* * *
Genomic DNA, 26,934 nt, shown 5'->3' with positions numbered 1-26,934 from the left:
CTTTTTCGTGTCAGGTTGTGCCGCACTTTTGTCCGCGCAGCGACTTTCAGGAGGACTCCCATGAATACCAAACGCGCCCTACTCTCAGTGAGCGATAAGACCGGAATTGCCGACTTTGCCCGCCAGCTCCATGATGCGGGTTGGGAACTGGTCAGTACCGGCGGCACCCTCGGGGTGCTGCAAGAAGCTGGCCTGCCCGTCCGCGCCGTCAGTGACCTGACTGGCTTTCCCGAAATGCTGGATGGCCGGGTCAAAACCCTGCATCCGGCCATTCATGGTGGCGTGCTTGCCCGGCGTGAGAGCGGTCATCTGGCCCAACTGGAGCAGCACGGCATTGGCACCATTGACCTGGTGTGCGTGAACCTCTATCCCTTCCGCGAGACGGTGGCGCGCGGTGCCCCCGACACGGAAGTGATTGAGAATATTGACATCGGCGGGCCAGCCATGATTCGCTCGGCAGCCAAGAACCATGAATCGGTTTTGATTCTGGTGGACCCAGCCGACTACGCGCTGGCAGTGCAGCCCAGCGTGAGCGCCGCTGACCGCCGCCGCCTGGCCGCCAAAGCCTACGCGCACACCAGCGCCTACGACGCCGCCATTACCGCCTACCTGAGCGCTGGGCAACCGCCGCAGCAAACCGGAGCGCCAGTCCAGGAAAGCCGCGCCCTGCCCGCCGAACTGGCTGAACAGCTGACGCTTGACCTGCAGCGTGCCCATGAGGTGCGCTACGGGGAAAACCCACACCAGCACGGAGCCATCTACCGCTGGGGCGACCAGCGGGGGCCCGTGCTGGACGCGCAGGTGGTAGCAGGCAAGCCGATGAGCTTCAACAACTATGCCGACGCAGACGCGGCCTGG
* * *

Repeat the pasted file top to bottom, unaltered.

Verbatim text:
Genomic DNA, 26,934 nt, shown 5'->3' with positions numbered 1-26,934 from the left:
CTTTTTCGTGTCAGGTTGTGCCGCACTTTTGTCCGCGCAGCGACTTTCAGGAGGACTCCCATGAATACCAAACGCGCCCTACTCTCAGTGAGCGATAAGACCGGAATTGCCGACTTTGCCCGCCAGCTCCATGATGCGGGTTGGGAACTGGTCAGTACCGGCGGCACCCTCGGGGTGCTGCAAGAAGCTGGCCTGCCCGTCCGCGCCGTCAGTGACCTGACTGGCTTTCCCGAAATGCTGGATGGCCGGGTCAAAACCCTGCATCCGGCCATTCATGGTGGCGTGCTTGCCCGGCGTGAGAGCGGTCATCTGGCCCAACTGGAGCAGCACGGCATTGGCACCATTGACCTGGTGTGCGTGAACCTCTATCCCTTCCGCGAGACGGTGGCGCGCGGTGCCCCCGACACGGAAGTGATTGAGAATATTGACATCGGCGGGCCAGCCATGATTCGCTCGGCAGCCAAGAACCATGAATCGGTTTTGATTCTGGTGGACCCAGCCGACTACGCGCTGGCAGTGCAGCCCAGCGTGAGCGCCGCTGACCGCCGCCGCCTGGCCGCCAAAGCCTACGCGCACACCAGCGCCTACGACGCCGCCATTACCGCCTACCTGAGCGCTGGGCAACCGCCGCAGCAAACCGGAGCGCCAGTCCAGGAAAGCCGCGCCCTGCCCGCCGAACTGGCTGAACAGCTGACGCTTGACCTGCAGCGTGCCCATGAGGTGCGCTACGGGGAAAACCCACACCAGCACGGAGCCATCTACCGCTGGGGCGACCAGCGGGGGCCCGTGCTGGACGCGCAGGTGGTAGCAGGCAAGCCGATGAGCTTCAACAACTATGCCGACGCAGACGCGGCCTGG